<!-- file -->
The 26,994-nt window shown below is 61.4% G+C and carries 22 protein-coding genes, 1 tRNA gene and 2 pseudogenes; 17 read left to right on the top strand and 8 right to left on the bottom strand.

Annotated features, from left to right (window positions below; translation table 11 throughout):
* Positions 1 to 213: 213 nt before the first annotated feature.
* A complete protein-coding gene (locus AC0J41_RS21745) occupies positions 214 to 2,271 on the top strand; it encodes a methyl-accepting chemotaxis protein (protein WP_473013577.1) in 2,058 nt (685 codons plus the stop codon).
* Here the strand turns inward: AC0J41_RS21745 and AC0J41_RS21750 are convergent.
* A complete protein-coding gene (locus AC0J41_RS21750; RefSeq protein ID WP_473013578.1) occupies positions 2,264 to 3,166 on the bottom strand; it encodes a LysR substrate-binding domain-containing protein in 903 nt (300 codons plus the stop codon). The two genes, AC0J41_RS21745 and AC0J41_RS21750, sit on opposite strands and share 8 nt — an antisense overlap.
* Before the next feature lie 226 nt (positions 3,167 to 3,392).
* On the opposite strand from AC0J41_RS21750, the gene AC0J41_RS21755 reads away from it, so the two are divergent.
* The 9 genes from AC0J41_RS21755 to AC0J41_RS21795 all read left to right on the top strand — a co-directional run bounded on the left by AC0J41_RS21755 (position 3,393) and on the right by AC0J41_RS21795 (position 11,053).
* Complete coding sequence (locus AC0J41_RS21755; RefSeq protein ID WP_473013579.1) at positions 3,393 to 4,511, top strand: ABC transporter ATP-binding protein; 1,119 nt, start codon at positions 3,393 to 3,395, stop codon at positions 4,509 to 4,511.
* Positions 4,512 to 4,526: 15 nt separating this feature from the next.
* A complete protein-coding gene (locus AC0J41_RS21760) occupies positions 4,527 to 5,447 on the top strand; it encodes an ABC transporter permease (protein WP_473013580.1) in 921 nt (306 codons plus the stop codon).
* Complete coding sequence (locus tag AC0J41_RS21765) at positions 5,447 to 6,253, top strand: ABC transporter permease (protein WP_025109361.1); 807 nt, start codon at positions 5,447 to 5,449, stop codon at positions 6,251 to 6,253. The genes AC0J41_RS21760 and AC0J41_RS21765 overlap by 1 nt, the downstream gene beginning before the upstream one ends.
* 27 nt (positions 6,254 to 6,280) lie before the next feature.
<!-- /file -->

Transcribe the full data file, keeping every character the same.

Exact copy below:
The 26,994-nt window shown below is 61.4% G+C and carries 22 protein-coding genes, 1 tRNA gene and 2 pseudogenes; 17 read left to right on the top strand and 8 right to left on the bottom strand.

Annotated features, from left to right (window positions below; translation table 11 throughout):
* Positions 1 to 213: 213 nt before the first annotated feature.
* A complete protein-coding gene (locus AC0J41_RS21745) occupies positions 214 to 2,271 on the top strand; it encodes a methyl-accepting chemotaxis protein (protein WP_473013577.1) in 2,058 nt (685 codons plus the stop codon).
* Here the strand turns inward: AC0J41_RS21745 and AC0J41_RS21750 are convergent.
* A complete protein-coding gene (locus AC0J41_RS21750; RefSeq protein ID WP_473013578.1) occupies positions 2,264 to 3,166 on the bottom strand; it encodes a LysR substrate-binding domain-containing protein in 903 nt (300 codons plus the stop codon). The two genes, AC0J41_RS21745 and AC0J41_RS21750, sit on opposite strands and share 8 nt — an antisense overlap.
* Before the next feature lie 226 nt (positions 3,167 to 3,392).
* On the opposite strand from AC0J41_RS21750, the gene AC0J41_RS21755 reads away from it, so the two are divergent.
* The 9 genes from AC0J41_RS21755 to AC0J41_RS21795 all read left to right on the top strand — a co-directional run bounded on the left by AC0J41_RS21755 (position 3,393) and on the right by AC0J41_RS21795 (position 11,053).
* Complete coding sequence (locus AC0J41_RS21755; RefSeq protein ID WP_473013579.1) at positions 3,393 to 4,511, top strand: ABC transporter ATP-binding protein; 1,119 nt, start codon at positions 3,393 to 3,395, stop codon at positions 4,509 to 4,511.
* Positions 4,512 to 4,526: 15 nt separating this feature from the next.
* A complete protein-coding gene (locus AC0J41_RS21760) occupies positions 4,527 to 5,447 on the top strand; it encodes an ABC transporter permease (protein WP_473013580.1) in 921 nt (306 codons plus the stop codon).
* Complete coding sequence (locus tag AC0J41_RS21765) at positions 5,447 to 6,253, top strand: ABC transporter permease (protein WP_025109361.1); 807 nt, start codon at positions 5,447 to 5,449, stop codon at positions 6,251 to 6,253. The genes AC0J41_RS21760 and AC0J41_RS21765 overlap by 1 nt, the downstream gene beginning before the upstream one ends.
* 27 nt (positions 6,254 to 6,280) lie before the next feature.